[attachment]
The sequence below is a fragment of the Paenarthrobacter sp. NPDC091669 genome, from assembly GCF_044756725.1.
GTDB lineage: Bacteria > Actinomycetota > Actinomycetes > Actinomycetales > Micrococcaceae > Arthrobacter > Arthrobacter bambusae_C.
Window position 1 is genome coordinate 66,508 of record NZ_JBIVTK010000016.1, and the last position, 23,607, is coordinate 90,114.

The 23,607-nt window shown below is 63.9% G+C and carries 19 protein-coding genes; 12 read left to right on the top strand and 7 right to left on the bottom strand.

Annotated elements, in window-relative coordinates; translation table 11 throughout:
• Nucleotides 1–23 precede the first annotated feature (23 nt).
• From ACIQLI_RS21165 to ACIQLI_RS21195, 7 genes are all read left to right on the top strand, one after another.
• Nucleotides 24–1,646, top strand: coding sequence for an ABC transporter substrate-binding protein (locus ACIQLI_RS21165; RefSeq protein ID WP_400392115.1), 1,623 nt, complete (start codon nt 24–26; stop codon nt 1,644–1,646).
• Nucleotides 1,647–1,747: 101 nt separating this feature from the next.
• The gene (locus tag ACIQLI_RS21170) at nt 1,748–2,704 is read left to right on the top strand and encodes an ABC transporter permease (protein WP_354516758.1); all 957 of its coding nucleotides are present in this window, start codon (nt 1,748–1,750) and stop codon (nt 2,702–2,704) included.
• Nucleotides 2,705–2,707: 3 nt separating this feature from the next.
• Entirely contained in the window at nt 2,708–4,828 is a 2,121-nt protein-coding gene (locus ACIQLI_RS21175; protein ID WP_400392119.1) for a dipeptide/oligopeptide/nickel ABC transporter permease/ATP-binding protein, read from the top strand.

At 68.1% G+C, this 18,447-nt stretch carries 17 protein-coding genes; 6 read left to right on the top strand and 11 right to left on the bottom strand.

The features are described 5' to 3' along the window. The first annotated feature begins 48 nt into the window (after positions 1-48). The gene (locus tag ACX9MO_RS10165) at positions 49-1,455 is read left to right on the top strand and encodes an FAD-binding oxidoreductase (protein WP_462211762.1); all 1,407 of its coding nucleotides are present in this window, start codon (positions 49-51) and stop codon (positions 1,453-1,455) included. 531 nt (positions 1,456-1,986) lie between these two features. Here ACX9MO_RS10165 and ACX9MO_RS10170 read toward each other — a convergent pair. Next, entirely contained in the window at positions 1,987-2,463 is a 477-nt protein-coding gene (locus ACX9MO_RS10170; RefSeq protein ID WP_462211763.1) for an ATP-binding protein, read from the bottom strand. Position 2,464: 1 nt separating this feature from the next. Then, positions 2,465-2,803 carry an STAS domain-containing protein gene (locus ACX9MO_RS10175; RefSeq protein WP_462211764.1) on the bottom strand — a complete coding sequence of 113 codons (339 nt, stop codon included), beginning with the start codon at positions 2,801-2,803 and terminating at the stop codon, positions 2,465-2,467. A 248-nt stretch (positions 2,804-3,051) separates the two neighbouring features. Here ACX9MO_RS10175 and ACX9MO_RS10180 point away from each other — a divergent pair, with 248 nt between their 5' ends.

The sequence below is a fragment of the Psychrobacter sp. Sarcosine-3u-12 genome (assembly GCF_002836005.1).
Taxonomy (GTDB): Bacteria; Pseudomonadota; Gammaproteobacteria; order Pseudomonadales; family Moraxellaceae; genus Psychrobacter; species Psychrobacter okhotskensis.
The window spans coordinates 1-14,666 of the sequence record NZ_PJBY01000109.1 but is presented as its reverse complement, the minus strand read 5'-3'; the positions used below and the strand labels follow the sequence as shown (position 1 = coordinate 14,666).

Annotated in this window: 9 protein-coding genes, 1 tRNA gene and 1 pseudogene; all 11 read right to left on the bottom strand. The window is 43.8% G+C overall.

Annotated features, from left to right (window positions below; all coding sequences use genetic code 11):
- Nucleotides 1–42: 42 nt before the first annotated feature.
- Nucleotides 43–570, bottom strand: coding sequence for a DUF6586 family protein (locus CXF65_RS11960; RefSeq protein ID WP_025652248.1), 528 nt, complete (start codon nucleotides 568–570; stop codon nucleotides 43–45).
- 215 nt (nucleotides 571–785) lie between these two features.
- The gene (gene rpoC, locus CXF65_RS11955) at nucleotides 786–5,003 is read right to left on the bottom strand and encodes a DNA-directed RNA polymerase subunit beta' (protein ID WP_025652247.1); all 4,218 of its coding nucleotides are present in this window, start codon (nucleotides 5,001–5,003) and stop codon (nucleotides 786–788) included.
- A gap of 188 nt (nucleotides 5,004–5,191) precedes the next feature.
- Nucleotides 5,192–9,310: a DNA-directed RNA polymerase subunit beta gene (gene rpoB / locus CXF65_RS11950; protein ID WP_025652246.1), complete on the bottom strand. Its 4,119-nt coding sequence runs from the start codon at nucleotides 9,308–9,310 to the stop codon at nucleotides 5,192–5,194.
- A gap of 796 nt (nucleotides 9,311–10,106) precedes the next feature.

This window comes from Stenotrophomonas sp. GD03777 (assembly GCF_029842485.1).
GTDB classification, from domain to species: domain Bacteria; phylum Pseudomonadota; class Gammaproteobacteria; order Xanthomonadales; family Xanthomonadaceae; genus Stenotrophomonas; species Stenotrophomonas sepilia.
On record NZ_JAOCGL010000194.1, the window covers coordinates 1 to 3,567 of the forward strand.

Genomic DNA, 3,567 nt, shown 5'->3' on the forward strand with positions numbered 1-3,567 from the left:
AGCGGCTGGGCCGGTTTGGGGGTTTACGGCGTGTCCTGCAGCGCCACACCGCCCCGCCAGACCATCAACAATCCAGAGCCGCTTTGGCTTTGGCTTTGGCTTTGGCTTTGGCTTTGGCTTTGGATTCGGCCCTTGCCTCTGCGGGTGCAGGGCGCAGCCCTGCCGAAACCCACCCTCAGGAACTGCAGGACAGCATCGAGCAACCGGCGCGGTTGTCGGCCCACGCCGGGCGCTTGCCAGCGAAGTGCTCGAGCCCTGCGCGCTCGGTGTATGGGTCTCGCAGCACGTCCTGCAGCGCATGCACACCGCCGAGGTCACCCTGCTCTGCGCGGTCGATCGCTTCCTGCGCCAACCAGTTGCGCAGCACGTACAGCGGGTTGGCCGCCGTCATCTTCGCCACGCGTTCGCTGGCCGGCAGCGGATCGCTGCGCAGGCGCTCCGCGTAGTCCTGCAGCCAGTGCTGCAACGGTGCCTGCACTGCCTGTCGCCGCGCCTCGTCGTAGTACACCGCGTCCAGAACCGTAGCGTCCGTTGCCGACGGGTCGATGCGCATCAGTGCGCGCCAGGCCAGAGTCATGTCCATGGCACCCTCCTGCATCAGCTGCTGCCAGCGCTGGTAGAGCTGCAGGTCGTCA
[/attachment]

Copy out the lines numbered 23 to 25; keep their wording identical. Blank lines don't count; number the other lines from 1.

- The gene (gene rpoC, locus CXF65_RS11955) at nucleotides 786–5,003 is read right to left on the bottom strand and encodes a DNA-directed RNA polymerase subunit beta' (protein ID WP_025652247.1); all 4,218 of its coding nucleotides are present in this window, start codon (nucleotides 5,001–5,003) and stop codon (nucleotides 786–788) included.
- A gap of 188 nt (nucleotides 5,004–5,191) precedes the next feature.
- Nucleotides 5,192–9,310: a DNA-directed RNA polymerase subunit beta gene (gene rpoB / locus CXF65_RS11950; protein ID WP_025652246.1), complete on the bottom strand. Its 4,119-nt coding sequence runs from the start codon at nucleotides 9,308–9,310 to the stop codon at nucleotides 5,192–5,194.